A new Palestinian film that includes images of full frontal nudity has sparked outrage in the Arab world, with some calling to boycott the project.
The thriller "Huda's Salon" - directed by Palestinian filmmaker Hany Abu-Assad, premiered at Toronto International Film Festival last year, surprising many with graphic scenes of nudity.
In the film, actress Maisa Abd Elhadi from Nazareth appears completely naked alongside actor Samer Bisharat, who is also fully nude in the scene.
Although critically acclaimed in Toronto, now that the film has been making rounds at festivals in the Middle East, the audiences have been left less than enthusiastic, with conservative elements accusing the creators of desecrating Islam and violating the fight against "the Israeli occupation".
The scene, which doesn't include intercourse depicts how Israeli security services recruit informants using sexual blackmail.
The film revolves around a young mother from Bethlehem, who during a visit to her barber is drugged by the female owner of the salon - named Huda - stripped of her clothes and photographed with a stranger fully naked.
Huda then tries to force Rim to work for the Israeli security service, while the Palestinian Authority is working in the area to track down all informants.
Rim finds herself stuck between local law enforcement officials who wish to punish her, the Shin Bet that keep blackmailing her, and her estranged husband and family who disowned her.
The film appears to criticize the conservative, Palestinian society, its leadership, and Israeli security services for using unethical tactics.
After the film premiered at the Beirut Women's Film Festival, it was slammed for its "pornographic" content and evoked unfavorable responses of Palestinian officials.
"The problem is not the story or the idea, but the way it was executed. It is not necessary to present these images in such detail, for instance, how she is sedated and how they remove her clothes from," social activist Fouad al-Hofash wrote on his Facebook page.
"The Zionist entity (Israel) hasn't been able to pervert the image of the Palestinian society over the years the way it was done in this evil film besmirching the Palestinian heroes. This is a misrepresentation of the image of our society," wrote another social media user.
The Palestinian Culture Ministry also made sure to stay away from “Huda’s Salon” and wrote in a statement that “the crew of the film submitted a different version of the film, which doesn’t include the immoral scenes. The film violates the image of the Palestinian people and it is against its principles.”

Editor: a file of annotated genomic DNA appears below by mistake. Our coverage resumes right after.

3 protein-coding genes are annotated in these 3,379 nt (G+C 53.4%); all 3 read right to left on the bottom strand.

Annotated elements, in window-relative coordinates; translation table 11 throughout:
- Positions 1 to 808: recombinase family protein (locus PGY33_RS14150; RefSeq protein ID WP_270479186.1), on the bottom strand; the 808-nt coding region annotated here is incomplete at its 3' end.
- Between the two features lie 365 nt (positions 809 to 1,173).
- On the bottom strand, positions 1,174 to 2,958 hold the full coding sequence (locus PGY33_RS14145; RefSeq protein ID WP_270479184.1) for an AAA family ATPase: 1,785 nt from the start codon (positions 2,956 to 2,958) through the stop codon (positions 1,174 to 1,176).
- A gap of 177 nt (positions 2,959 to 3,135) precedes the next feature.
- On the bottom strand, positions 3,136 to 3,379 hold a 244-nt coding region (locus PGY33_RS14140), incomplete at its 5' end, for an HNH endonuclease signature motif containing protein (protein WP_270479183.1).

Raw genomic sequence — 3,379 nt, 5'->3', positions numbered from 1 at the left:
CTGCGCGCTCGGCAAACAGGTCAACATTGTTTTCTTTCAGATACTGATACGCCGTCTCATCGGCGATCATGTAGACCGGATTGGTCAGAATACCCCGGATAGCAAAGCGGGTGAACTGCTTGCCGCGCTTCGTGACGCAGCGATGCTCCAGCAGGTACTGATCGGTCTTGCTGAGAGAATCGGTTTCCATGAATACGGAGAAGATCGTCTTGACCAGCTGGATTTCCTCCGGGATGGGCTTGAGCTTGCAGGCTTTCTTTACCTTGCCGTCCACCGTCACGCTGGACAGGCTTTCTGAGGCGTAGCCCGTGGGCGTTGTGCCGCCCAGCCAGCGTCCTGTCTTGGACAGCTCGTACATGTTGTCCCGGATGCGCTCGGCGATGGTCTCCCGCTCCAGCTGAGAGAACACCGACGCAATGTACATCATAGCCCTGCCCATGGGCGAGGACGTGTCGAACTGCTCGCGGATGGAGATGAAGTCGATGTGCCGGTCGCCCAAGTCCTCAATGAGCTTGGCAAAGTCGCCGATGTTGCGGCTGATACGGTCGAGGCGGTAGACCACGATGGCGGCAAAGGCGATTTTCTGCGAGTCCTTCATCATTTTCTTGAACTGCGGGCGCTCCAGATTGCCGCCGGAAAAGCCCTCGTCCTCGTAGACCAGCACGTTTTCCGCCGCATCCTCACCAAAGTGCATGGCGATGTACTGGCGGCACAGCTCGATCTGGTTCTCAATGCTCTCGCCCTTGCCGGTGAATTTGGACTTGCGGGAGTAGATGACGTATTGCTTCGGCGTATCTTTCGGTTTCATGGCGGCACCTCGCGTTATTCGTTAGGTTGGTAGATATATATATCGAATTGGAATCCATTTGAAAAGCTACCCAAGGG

Meanwhile, Palestinian Authority's Justice Ministry, the Waqf (an Islamic endowment of property to be held in trust and used for a charitable or religious purpose), and other Islamic organizations joined together to demand the film's boycott and said the images presented in the film "contradict the religious, moral and cultural values of the Palestinian people".
It added that "the offensive film must be removed, prevented from being screened and all participants in this moral crime must be brought to justice."
A similar statement was issued by the Gaza Strip Youth and Culture Authority, which demanded decisive action against the creators.
"The film infringes on the struggle of the Palestinian people. This misrepresentation deals with the issue of contacting the occupation in a wrong and offensive way, the facts are missing. The film highlights the role of the occupation and its ways of exploiting the Palestinians. It has no real facts and has nothing to do with reality. We call upon the officials and civil society to boycott it," said Gaza's Hamas rulers in a statement.
As a result of the public protest, actors Abd Elhadi and Awad are said to have received threatening messages.
The director, on his part, said the basic task of a filmmaker is to raise questions more than to provide answers. "The story that is told in the film is real, Israeli military intelligence used beauty salons to turn Palestinian women into informants. It is the task of the filmmaker to discuss various aspects of the topic," Abu-Assad was quoted as saying by the Arab media.
He added that "the great challenge of the film was not to outright say who is the victim and who is the offender. It is not impossible that the one you consider the offender may be the victim herself."